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UBS says that its wealth management division pushed the value of invested assets to $3.2 billion, and increased pre-tax profit by 43%.
Swiss banking giant UBS Group AG (SWX: UBSG) beat analysts’ expectations in its third-quarter (Q3 2021) report thanks largely to its wealth management division. Fees gotten from wealthy clientele saw the leading bank report a net profit of $2.3 billion, higher than Wall Street’s $1.57 billion estimates according to Refinitiv. This represents a 9% increase from the same period last year and the best result in six years. In addition, there was a 23% increase in recurring net fee income.
Also owing to UBS’ wealth management division, invested assets surged to $3.2 trillion, while pre-tax profit increased 43% to $1.5 billion. Furthermore, the bank said it attracted $18.8 billion in new net fee-generating assets in the quarter, adding that client activity was unusually high in the quarter. In the nine months leading to September 30th, the Swiss multinational bank raked in $80 billion. As chief executive officer Ralph Hamers described to CNBC on Tuesday:
“There is continued momentum in the markets. We are getting more clients; clients are looking for alternative investments — we have been able to support them through the ecosystem of opportunities”.
However, UBS suggested that it expects client activity to slow down for the year’s final three months. It specifically pointed out continued uncertainty surrounding economic recovery and recent policy changes in China as potential causes.
In light of the Q3 report, UBS shares were up 2.2% in premarket trade, and 24% year-to-date. Furthermore, other notable developments included the bank’s operating income coming in at $9.1 billion versus $9 billion from the previous quarter. In addition, CET 1 ratio reached 14.9%, compared to 14.5% from the previous three months. Finally, UBS’ return on equity was 15.3%, up from 13.7% recorded in the previous quarter.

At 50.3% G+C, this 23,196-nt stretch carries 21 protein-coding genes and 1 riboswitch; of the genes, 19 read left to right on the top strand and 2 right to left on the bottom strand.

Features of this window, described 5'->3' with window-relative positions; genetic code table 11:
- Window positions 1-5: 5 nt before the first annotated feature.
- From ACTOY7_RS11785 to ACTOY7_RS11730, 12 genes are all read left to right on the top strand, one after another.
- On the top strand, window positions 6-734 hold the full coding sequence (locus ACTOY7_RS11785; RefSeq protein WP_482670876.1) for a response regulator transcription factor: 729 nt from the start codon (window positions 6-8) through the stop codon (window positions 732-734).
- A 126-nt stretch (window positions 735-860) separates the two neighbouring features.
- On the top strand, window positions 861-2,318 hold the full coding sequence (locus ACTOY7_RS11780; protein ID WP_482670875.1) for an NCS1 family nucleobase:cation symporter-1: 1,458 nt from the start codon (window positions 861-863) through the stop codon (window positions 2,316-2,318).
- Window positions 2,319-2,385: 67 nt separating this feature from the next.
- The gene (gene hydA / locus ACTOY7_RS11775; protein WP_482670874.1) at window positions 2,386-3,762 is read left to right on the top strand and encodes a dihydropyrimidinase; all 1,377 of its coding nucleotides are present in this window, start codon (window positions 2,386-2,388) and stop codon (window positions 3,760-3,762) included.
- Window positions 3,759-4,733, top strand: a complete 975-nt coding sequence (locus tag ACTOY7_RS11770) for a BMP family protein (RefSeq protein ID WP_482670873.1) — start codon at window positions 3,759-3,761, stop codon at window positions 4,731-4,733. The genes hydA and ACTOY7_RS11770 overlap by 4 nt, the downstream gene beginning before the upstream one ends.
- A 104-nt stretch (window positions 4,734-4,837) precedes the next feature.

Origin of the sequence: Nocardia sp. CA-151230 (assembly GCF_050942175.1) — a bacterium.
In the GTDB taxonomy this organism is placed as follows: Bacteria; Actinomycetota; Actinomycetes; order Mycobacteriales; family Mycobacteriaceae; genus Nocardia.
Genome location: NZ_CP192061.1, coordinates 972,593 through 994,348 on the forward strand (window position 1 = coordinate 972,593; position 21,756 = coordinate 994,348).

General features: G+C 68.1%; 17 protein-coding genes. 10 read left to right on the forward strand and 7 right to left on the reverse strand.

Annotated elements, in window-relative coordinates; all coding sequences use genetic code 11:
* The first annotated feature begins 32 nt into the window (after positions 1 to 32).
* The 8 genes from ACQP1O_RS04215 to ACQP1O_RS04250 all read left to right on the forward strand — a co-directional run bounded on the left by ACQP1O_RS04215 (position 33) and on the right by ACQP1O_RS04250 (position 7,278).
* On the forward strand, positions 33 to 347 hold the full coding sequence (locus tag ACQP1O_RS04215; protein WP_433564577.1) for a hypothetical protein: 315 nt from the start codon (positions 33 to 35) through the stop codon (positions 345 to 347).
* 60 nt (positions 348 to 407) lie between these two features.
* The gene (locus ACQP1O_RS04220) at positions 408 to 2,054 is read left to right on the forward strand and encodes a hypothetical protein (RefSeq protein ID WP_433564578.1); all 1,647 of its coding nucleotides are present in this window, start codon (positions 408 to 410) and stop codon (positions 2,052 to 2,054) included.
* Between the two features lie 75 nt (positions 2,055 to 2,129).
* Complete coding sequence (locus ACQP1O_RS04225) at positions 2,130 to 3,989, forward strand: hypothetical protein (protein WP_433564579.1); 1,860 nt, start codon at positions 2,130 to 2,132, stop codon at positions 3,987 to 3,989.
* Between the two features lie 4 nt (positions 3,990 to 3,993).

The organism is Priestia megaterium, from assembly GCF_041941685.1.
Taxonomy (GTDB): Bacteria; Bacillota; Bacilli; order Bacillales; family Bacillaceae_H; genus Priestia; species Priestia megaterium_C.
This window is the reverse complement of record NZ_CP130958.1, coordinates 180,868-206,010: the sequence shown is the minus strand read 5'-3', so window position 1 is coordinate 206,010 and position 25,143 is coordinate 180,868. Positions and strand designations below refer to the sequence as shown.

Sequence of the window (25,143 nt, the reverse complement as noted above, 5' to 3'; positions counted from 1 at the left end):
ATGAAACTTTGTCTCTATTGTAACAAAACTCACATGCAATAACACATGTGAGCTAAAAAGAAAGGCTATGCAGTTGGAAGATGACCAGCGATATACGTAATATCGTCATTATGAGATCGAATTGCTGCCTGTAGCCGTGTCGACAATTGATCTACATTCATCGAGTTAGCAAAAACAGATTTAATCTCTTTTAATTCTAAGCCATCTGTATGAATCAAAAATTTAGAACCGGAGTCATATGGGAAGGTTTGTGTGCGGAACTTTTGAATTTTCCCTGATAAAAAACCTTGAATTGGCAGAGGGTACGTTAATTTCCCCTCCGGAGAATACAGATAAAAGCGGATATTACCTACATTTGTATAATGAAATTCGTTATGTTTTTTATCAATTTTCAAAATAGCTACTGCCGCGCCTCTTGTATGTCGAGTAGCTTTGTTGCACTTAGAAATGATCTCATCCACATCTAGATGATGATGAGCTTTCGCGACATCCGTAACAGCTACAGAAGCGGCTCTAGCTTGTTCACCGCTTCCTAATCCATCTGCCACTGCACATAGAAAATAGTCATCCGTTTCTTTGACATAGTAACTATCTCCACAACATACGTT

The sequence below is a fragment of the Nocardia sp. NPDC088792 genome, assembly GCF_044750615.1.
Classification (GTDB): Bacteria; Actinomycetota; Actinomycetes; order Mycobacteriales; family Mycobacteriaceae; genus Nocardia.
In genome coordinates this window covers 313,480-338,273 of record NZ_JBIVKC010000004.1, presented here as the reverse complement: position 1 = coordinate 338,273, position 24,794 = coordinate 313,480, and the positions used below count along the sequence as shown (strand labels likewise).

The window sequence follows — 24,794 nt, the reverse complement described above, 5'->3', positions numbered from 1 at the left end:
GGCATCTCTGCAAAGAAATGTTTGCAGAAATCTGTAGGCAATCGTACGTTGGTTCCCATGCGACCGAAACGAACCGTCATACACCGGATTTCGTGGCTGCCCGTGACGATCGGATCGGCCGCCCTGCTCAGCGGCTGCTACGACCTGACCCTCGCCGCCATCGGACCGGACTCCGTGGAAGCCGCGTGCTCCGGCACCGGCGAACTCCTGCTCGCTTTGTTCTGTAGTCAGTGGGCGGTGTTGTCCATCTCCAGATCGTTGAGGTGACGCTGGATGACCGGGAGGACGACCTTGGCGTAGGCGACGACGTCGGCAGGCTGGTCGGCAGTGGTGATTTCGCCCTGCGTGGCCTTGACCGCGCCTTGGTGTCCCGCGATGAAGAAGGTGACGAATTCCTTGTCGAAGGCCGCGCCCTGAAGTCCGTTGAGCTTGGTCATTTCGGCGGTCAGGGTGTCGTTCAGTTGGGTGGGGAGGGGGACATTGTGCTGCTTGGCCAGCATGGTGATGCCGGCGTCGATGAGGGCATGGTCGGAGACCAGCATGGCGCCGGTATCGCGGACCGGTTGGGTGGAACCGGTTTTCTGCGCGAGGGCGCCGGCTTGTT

UBS Unsure about Offering Crypto Exposure Despite Wealth Management Success in Q3
UBS generated most of its growth for the quarter in global banking. This encompasses offering advice on companies on stocks and bond deals, as well as mergers and acquisitions. Recently, major banks in Europe and the US have been cashing in exponentially on securities trading and corporate deal-making. Hamers suggested he does not see that trend changing anytime soon, and expects UBS to benefit further. As he put it:
“We do expect, on the M&A side, on the advisory side, and even on the equity capital markets side, it continues momentum there — investors are still seeking to invest, we expect them to stay constructive for the foreseeable couple of months.”
Despite digital currencies gradually making inroads into institutional finance and mainstream investing, Hamers still prefers to play the waiting game. Other world-renowned banks like JPMorgan have begun offering crypto exposure to qualified investors looking for sizable and fast returns. However, Hamers says there was still too much uncertainty surrounding crypto for UBS to also take the initiative. Much of that has to do with the volatility, inadequate regulation, and relative inexperience of investors who put money into it.
Only last week, the US launched its first-ever Bitcoin futures exchange-traded fund.